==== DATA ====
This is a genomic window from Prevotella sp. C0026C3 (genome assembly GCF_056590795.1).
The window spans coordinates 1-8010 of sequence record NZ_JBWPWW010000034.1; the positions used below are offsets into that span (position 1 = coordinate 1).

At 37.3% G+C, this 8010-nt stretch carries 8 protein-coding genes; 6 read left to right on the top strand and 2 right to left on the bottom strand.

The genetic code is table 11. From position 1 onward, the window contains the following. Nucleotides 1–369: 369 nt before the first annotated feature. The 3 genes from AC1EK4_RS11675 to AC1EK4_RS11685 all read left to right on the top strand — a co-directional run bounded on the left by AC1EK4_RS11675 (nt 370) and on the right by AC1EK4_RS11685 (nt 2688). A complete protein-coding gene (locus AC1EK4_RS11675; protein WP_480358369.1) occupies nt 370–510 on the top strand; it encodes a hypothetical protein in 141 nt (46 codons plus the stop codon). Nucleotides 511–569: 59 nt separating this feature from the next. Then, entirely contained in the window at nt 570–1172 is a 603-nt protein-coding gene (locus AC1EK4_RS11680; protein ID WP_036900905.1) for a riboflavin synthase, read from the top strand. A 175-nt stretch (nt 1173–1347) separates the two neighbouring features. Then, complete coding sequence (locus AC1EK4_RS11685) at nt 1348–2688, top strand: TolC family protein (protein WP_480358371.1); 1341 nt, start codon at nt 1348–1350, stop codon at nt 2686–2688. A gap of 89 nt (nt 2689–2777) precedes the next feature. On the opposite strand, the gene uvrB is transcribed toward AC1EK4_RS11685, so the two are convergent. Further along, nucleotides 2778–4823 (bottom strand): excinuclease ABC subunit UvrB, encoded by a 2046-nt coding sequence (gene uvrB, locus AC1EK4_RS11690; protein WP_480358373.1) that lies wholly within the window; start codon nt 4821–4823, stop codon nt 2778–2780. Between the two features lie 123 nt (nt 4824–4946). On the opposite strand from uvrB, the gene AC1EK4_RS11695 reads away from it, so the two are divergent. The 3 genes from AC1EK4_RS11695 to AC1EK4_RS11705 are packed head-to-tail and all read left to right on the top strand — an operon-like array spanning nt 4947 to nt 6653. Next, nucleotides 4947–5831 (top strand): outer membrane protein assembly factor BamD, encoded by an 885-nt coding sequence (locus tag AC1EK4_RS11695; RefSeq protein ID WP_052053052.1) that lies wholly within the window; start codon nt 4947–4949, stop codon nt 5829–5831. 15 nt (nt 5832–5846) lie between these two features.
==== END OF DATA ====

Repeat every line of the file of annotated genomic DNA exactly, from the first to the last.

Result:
This is a genomic window from Prevotella sp. C0026C3 (genome assembly GCF_056590795.1).
The window spans coordinates 1-8010 of sequence record NZ_JBWPWW010000034.1; the positions used below are offsets into that span (position 1 = coordinate 1).

At 37.3% G+C, this 8010-nt stretch carries 8 protein-coding genes; 6 read left to right on the top strand and 2 right to left on the bottom strand.

The genetic code is table 11. From position 1 onward, the window contains the following. Nucleotides 1–369: 369 nt before the first annotated feature. The 3 genes from AC1EK4_RS11675 to AC1EK4_RS11685 all read left to right on the top strand — a co-directional run bounded on the left by AC1EK4_RS11675 (nt 370) and on the right by AC1EK4_RS11685 (nt 2688). A complete protein-coding gene (locus AC1EK4_RS11675; protein WP_480358369.1) occupies nt 370–510 on the top strand; it encodes a hypothetical protein in 141 nt (46 codons plus the stop codon). Nucleotides 511–569: 59 nt separating this feature from the next. Then, entirely contained in the window at nt 570–1172 is a 603-nt protein-coding gene (locus AC1EK4_RS11680; protein ID WP_036900905.1) for a riboflavin synthase, read from the top strand. A 175-nt stretch (nt 1173–1347) separates the two neighbouring features. Then, complete coding sequence (locus AC1EK4_RS11685) at nt 1348–2688, top strand: TolC family protein (protein WP_480358371.1); 1341 nt, start codon at nt 1348–1350, stop codon at nt 2686–2688. A gap of 89 nt (nt 2689–2777) precedes the next feature. On the opposite strand, the gene uvrB is transcribed toward AC1EK4_RS11685, so the two are convergent. Further along, nucleotides 2778–4823 (bottom strand): excinuclease ABC subunit UvrB, encoded by a 2046-nt coding sequence (gene uvrB, locus AC1EK4_RS11690; protein WP_480358373.1) that lies wholly within the window; start codon nt 4821–4823, stop codon nt 2778–2780. Between the two features lie 123 nt (nt 4824–4946). On the opposite strand from uvrB, the gene AC1EK4_RS11695 reads away from it, so the two are divergent. The 3 genes from AC1EK4_RS11695 to AC1EK4_RS11705 are packed head-to-tail and all read left to right on the top strand — an operon-like array spanning nt 4947 to nt 6653. Next, nucleotides 4947–5831 (top strand): outer membrane protein assembly factor BamD, encoded by an 885-nt coding sequence (locus tag AC1EK4_RS11695; RefSeq protein ID WP_052053052.1) that lies wholly within the window; start codon nt 4947–4949, stop codon nt 5829–5831. 15 nt (nt 5832–5846) lie between these two features.